False Idols

Recently Ady and I were chatting about life here on Rum, on our croft. About readjusting expectations, taking stock of what we have achieved, admitting to the challenges and the things we have not yet managed to make happen. Ady speculated that we have about 80% of everything we ever wanted right here. It prompted me to go and look out the list of hopes and dreams that the four of us made way back when we set off on our WWOOFing adventure nearly five years ago.

Around the same time I was talking to a friend here on Rum about what we had come to accept here and what still niggled at me. I mentioned that living in a caravan was never part of my ambitions and plans and she corrected me saying “you don’t live in a caravan. You live on your croft”.

In the back of my mind I have been pondering on those thoughts and while we were off last week we all got the opportunity to indulge in the very things which we always list as missing from our lives here. We had unlimited wifi and power, access to tv with multiple channels, a bath, fast food, 24 hour supermarkets. Within reason for a five day period last week we could have everything we wanted, whenever we wanted.

To an extent we did. We went to supermarkets, watched TV, had baths, plugged in to the internet, indulged in ready meals and fast food. But very quickly we found it all rather lacking. We turned the TV off, hankered after home cooked food, cut short our supermarket shopping trip and on the last night I didn’t even bother having a bath. It all wore thin very, very quickly. It felt empty, meaningless and without substance. It felt artificial, ill gotten and undeserved somehow. The excess packaging of the fast food and the havoc it played with our unused to such foodstuff digestive systems meant we found it unappealing the next day. The supermarket felt soulless and the reduced to clear items priced at pennies were offensive. We flicked through endless channels on the TV finding nothing worth watching and the internet novelty wore off once we had gone past our usual couple of hours a day timeslot. It began to feel meaningless and disposable. We all felt rather like we were on WALL:E – super evolved humans who no longer need to walk, or eat real food, or do anything at all really, merely sit captive while everything we *need* is delivered to us on a plate.

I know we live an extreme version of western world life. Having existed in that world for almost all of my life so far I also know that we feel far more comfortable here doing this than we do back in that life.

So back to that bath then. Really? Me, who craves a bath so much that friends here on Rum have offered use of their bath as a birthday gift to me before now? Me who used to bath as a recreational hobby turning down the opportunity to have a bath when one was right there. Glass of wine and bowl of peanuts on the side, hot and filled with scented bubbles, peace and quiet and a book to read, warm fluffy towels waiting for when I get out and then just pjs, a sofa and TV to relax afterwards. Well yes. I spent some time in the bath I did have thinking and pondering on Great Baths I Have Known. I didn’t always love baths you see. My love affair began when Ady and I bought our first house together. I was 20 and worked full time, doing loads of overtime to help pay the mortgage, the bills and contribute to doing up the house. Evenings, weekends and days off were spent stripping wallpaper, sanding floors, sorting out the garage and the garden, painting walls, building a home. It was dusty, dirty and tiring and at the end of a long day at work or at home sinking into a bubble bath was bliss. Then we had children, along came Davies and Scarlett and the bath at the end of each day would punctuate the changeover from Mummy to Nic. I would do bathtime for the children, filled with bath toys, splashing, singing and bubbles, they would head off to bed and then it would be my turn to soak away that side of my life before emerging into grown up world of the evening and dinner with Ady.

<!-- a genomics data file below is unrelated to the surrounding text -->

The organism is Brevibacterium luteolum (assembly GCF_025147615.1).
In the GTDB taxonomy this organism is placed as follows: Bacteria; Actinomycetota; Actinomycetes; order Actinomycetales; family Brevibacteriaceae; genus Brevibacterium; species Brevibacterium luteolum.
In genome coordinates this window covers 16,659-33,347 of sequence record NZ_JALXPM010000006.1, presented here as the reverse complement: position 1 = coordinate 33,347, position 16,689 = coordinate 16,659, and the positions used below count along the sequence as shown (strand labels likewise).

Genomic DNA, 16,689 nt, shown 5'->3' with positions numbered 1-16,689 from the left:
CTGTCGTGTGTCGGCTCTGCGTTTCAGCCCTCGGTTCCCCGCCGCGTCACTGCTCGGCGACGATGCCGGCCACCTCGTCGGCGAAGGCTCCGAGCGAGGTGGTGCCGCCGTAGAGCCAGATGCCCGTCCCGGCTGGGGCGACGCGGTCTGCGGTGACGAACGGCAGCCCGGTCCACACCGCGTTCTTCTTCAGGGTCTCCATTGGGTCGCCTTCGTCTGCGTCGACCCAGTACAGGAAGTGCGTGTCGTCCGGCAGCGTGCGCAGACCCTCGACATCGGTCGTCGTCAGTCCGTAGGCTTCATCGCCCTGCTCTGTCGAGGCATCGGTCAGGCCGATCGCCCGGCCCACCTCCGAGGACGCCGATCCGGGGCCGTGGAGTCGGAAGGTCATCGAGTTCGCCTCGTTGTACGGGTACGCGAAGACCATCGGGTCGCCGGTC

Somewhere along the way I think the bath stopped being about getting clean, or relaxing in bubbles and became symbolic of the reward at the end of a day. It became ritualistic to the extent that I probably didn’t even need to add water, merely sitting down in a specific spot and changing my clothes would likely have had the same mental effect. Like kicking off your high heels or taking off your bra or letting your hair down from a tight ponytail. A sense of relief and a deep sigh.

So here’s the thing. It turns out that in my current life I don’t really need that transition or punctuation mark from one part of the day to the next. Because I don’t actually have parts of my day any more. There is no Monday morning to contrast with Friday night. So while I can certainly still enjoy the indulgence of a hot bubble bath, glass of wine and a good book if there is something better on offer – like a soft bed, or something actually worth watching on TV, or a chat with Ady or the children, or a magnificent view of the Forth Bridge… then actually I would probably rather do that instead.

Making a show of ourselves

We’ve been off island to Mainlandland. Five nights away from Rum, the croft, our ‘normal’ lives.